The new guy at Garfield Park is clearly a misfit. He showed up this week in designer sweats and color-coordinated shoes, jogging to whatever beat he alone could hear on his headphones, wearing a weight strapped to each wrist and a solemn expression.
De rigueur trappings for jogging in some other time or place, perhaps, but not for 7 a.m. in South Pasadena, where things are done a little differently.
The early morning regulars at Garfield Park have what you could call distinctive styles--if it were not for their total absence of style. These are part-time individualists who indulge in a brief moment of self-expression before taking up what may be perfectly normal lives the rest of the day.
We have crossed paths almost daily for the three years that I've been circling the little park, and some of them may have been regulars long before that. We connect more often and with more regularity than I connect with my family and closest friends, and yet all we know about each other is the sounds of our footsteps and the likelihood of being greeted with a smile.
Since I don't know their names, I've assigned some.
Most prominent among the runners is the Racehorse, a huge, graceful man whose steady pace is at least three times faster than most and whose endurance exceeds everyone's. Never flagging, ever sweating, he wears the same shorts, even on bitter cold winter mornings. He has beaten his own path into the turf, and I can tell by the footprints in the dewy grass if he got there before me and how many times he has been around.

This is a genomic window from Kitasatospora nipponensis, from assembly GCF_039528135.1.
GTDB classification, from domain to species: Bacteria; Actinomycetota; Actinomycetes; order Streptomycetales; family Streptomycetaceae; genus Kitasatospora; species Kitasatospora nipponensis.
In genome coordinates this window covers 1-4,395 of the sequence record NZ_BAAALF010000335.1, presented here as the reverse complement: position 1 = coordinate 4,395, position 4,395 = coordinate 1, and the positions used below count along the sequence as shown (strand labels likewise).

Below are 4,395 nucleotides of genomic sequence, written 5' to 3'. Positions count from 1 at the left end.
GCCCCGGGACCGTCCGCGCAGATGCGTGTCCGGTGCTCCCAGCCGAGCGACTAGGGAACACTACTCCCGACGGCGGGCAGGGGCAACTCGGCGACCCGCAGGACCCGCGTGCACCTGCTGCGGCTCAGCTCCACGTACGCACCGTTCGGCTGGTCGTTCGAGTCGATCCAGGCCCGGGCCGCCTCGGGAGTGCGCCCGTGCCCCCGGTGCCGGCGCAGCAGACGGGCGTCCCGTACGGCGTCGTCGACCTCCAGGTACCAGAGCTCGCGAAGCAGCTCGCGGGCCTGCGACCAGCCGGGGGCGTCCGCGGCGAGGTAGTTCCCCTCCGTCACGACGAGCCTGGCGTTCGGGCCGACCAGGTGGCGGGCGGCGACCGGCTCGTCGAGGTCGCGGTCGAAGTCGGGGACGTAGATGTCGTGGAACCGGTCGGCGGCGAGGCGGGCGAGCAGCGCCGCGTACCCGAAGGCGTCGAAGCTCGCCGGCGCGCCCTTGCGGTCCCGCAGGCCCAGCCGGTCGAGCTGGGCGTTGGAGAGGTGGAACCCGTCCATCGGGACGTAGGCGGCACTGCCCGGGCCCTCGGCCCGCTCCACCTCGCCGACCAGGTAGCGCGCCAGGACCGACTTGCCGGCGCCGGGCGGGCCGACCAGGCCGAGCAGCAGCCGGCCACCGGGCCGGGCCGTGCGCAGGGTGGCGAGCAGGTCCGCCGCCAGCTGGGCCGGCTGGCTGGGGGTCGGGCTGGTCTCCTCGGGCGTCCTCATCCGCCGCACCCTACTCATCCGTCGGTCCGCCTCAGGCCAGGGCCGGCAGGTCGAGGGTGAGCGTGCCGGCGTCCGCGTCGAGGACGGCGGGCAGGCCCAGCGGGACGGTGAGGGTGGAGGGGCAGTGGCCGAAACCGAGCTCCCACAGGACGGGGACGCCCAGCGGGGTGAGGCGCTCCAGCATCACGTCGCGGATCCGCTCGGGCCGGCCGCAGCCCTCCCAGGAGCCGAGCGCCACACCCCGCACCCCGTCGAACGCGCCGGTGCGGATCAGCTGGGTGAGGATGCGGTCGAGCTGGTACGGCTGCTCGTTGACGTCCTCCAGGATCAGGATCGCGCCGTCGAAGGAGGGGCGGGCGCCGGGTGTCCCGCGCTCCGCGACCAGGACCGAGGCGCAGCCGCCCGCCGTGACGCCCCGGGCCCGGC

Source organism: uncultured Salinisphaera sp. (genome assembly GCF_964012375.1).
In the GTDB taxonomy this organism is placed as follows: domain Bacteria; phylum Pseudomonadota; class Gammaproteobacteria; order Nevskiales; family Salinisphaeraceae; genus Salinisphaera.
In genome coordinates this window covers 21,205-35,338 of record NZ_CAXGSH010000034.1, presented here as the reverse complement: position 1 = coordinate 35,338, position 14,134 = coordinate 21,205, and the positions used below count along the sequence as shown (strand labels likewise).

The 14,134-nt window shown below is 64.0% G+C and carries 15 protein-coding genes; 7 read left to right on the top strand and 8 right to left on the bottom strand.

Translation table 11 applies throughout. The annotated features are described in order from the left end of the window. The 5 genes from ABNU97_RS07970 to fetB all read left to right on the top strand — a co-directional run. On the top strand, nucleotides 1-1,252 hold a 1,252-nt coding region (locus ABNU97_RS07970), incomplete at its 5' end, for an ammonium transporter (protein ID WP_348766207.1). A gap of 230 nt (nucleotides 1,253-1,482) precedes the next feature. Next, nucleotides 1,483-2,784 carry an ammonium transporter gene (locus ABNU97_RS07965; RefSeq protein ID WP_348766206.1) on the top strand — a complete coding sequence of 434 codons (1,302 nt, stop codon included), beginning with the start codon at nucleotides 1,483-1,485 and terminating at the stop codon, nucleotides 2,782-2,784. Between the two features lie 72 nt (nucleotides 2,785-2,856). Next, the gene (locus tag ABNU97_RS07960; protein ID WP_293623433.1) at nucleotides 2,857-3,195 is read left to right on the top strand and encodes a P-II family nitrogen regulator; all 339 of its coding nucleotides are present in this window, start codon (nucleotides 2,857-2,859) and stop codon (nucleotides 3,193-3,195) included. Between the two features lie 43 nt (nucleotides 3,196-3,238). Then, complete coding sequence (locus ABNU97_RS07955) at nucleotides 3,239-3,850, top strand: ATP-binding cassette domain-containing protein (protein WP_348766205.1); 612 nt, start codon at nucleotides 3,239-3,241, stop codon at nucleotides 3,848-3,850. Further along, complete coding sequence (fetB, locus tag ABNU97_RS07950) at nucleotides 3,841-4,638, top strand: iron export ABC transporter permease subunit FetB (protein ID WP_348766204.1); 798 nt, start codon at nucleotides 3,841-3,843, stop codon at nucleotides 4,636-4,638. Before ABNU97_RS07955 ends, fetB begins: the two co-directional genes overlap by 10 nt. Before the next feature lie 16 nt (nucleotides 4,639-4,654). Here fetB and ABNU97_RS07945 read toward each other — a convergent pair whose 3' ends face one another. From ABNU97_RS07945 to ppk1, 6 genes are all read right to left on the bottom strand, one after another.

The Screamer is a sweetly smiling Asian woman who adds sound effects to t'ai chi ch'uan. She appears as if by magic among the picnic tables and shatters the park's silence with bloody yells.
Another mysterious one is an older Asian man who secludes himself in clumps of bushes and pats himself all over, working down from the top of his head and ending his unique ritual with gymnastics that seem extraordinary for someone so far along in years.
One of the most fleeting is the Sport, who lives less than two blocks from the park, arrives there in his car, plays half an hour of tennis, then drives home.
The Dog People are there every morning, too, greeting each other with the same enthusiasm that their pets show at each meeting.
Bubbles is back, but that is not necessarily good news. She is a pretty, young woman who worked off a lot of weight, really shaped up and then disappeared for months. Now she is right back where she started, circling the park.
Then there is the lady who is always the same. Same gray sweats, even in the heat of summer. Same stretching and breathing exercises in the shadow of the palm tree, as if that affords some semblance of privacy. She never loses the poundage that got her started on her morning run in the first place, never improves her speed or distance, never has tried reversing her course just to see how things look from the opposite direction. She would rather be there than any place in the world. That's me.
Countless others have come and gone. You can almost tell by looking at them in their finery that they won't be around for long. Like the new guy who showed up this week, outfitted in all the latest gear, they look as if they don't belong.
How can you hear the birds when you are wearing earphones? How can you be yourself when you dress like an advertisement? How can you do anything with weights tied to your wrists? How can you be there and not smile?
The new guy won't last, but I'm betting on The Kid. He is a middle-aged man who showed up several days ago in a striped T-shirt like little boys wear, an Ace bandage on one knee and socks that did not match. He looked very happy.